Op-Ed on Pope County Bonds

Updated: Feb 6, 2021

Amendment 100 has been a topic of considerable tension in the community of Pope County. The casino issue has caused divisions in families and friends and amongst our local elected officials. From the beginning, we have been committed to informing the local public about the specific details of this constantly evolving and all-encompassing process. The conversation has shifted from “Should we have a casino?” to “ What should we do with the casino money?”


In the upcoming primary election, Pope County voters will be asked to authorize elected officials to mortgage future casino revenue to pay for a host of possible projects. To be clear, we believe that the projects on the bond issue could be positive additions to our community. We would love to see Pope County officials move forward with them in a fiscally responsible way, but this bond is not it. Our two main concerns with the bond initiative are as follows:


FISCAL RESPONSIBILITY

Elected officials in the county are expected to be good stewards of our tax money. Recently, quorum court members communicated that they were operating at 83% of their general fund budget. We would like to see the same approach and planning in reference to the casino revenue. As currently written, the bond initiative does not achieve this. If all five projects are approved by voters, we would be giving the county officials a blank check for $75 million that could be spent with no expiration date.


LEGALITY

Secondary to the issue of the money is the legality of the bond initiative. There are glaring problems with the ballot language voters will be asked to consider. First and foremost is that a license has not been issued to a specific casino vendor. You can’t promise to pay with money that doesn’t exist. Even though we are confident that a license will be issued to Legends Resort, until that happens, we should not be authorizing imaginary money to be spent by officials who may not be in office 3-4 years from now. The ballot also references an inter local agreement with the city of Russellville that does not exist.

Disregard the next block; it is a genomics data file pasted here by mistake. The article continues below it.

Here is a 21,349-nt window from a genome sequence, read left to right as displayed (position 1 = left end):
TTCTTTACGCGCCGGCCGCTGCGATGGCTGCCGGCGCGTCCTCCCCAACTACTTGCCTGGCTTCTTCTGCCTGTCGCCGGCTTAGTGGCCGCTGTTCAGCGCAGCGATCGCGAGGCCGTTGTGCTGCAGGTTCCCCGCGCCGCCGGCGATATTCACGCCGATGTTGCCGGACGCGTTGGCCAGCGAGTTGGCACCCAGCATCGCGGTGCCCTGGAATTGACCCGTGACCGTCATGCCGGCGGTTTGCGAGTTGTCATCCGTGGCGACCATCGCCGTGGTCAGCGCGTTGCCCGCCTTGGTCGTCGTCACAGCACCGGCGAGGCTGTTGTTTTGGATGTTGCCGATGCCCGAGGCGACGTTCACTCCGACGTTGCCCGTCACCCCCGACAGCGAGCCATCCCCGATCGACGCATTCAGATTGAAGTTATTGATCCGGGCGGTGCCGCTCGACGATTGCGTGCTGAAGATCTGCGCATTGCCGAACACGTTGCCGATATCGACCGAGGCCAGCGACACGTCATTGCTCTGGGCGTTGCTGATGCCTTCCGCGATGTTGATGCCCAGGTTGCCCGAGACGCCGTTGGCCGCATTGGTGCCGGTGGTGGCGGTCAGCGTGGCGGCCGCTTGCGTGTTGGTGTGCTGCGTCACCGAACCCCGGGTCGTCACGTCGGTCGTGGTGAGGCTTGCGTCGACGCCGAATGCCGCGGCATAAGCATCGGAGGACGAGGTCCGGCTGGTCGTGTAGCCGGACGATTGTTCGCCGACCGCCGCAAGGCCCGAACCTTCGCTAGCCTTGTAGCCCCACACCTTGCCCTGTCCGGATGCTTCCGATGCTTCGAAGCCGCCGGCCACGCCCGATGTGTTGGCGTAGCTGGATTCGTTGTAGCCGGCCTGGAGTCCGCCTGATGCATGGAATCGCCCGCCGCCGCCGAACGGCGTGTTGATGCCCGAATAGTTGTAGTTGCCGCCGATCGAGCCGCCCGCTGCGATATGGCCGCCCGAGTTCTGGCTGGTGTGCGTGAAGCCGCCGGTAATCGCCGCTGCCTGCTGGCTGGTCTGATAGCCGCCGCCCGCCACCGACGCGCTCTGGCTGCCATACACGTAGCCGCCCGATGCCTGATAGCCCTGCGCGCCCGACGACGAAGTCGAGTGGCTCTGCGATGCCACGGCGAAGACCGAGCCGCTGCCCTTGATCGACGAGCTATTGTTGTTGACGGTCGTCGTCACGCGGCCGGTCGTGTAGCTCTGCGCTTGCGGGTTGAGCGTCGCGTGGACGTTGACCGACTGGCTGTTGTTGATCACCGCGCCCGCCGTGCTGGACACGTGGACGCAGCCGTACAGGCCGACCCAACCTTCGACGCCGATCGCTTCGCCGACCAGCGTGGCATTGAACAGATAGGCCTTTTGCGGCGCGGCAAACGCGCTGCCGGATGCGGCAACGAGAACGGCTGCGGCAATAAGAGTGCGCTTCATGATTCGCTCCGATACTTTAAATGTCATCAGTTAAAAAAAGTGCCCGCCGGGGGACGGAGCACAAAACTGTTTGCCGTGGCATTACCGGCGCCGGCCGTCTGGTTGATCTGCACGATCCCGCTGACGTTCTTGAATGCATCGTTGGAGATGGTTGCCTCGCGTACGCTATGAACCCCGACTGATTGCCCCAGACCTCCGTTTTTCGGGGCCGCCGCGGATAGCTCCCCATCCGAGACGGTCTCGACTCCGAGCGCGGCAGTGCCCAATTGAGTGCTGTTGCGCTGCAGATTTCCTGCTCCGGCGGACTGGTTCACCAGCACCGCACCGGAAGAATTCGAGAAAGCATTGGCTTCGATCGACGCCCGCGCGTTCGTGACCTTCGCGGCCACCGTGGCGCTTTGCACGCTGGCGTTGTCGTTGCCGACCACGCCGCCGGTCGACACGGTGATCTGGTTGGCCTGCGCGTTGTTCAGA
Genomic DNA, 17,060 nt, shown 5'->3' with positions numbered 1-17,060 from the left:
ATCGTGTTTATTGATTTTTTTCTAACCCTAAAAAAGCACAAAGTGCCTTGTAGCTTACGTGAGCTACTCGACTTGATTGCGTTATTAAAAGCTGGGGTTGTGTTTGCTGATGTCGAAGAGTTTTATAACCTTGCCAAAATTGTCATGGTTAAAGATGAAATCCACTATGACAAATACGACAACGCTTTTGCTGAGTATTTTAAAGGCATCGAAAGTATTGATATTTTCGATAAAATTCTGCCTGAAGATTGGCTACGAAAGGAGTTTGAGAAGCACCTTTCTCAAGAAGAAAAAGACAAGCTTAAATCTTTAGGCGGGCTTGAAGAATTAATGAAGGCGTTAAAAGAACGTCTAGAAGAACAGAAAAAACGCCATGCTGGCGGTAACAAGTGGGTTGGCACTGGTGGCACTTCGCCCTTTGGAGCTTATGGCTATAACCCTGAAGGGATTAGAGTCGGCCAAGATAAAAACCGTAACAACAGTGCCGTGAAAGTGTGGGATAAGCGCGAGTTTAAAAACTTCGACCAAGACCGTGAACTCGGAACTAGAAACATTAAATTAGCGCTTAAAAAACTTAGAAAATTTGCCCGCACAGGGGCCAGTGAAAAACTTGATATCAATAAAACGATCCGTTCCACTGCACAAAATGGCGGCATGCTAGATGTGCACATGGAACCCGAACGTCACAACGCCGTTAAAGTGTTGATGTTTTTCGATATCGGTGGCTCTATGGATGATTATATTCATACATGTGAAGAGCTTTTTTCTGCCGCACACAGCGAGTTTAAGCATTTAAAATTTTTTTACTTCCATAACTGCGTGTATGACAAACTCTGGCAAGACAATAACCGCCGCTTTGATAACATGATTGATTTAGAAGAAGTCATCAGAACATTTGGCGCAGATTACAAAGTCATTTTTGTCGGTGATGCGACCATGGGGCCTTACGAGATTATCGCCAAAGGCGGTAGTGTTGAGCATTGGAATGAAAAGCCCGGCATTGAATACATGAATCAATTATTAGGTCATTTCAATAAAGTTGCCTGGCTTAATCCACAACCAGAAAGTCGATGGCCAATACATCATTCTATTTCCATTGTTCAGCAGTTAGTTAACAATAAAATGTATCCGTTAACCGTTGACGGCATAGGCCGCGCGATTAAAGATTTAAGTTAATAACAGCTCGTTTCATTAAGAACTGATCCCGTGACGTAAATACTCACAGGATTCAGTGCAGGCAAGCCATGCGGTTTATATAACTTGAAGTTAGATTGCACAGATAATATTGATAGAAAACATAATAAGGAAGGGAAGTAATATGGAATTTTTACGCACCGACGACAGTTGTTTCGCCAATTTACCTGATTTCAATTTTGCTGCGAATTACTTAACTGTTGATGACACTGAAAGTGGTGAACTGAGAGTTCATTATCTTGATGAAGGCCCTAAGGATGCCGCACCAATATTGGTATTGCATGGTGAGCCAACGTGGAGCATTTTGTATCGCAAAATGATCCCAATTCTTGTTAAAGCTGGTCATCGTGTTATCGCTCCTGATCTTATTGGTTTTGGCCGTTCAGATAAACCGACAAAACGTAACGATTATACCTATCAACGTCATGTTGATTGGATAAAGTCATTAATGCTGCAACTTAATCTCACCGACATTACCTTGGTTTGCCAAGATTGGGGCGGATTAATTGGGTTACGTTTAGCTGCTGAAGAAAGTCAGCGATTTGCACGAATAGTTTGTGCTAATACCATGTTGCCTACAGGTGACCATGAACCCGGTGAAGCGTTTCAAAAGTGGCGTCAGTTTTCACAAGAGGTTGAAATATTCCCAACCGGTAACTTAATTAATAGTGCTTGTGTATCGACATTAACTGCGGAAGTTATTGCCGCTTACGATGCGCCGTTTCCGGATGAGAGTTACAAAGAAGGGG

Legal steps are already being taken to challenge the constitutionality of this bond initiative because of the language. After all of the local resources spent fighting over the local option ordinance, have we not learned to check the constitution before we send an issue to voters?


Our community deserves better than a hastily written bond initiative that is marred with major issues. If we truly want to provide these services to our community there is surely enough time to do it right. We encourage you to vote NO beginning February 18th and tell the elected officials to #BringItBackBetter in November.


Kristin Foster and Nathan George

Sass and the Beard



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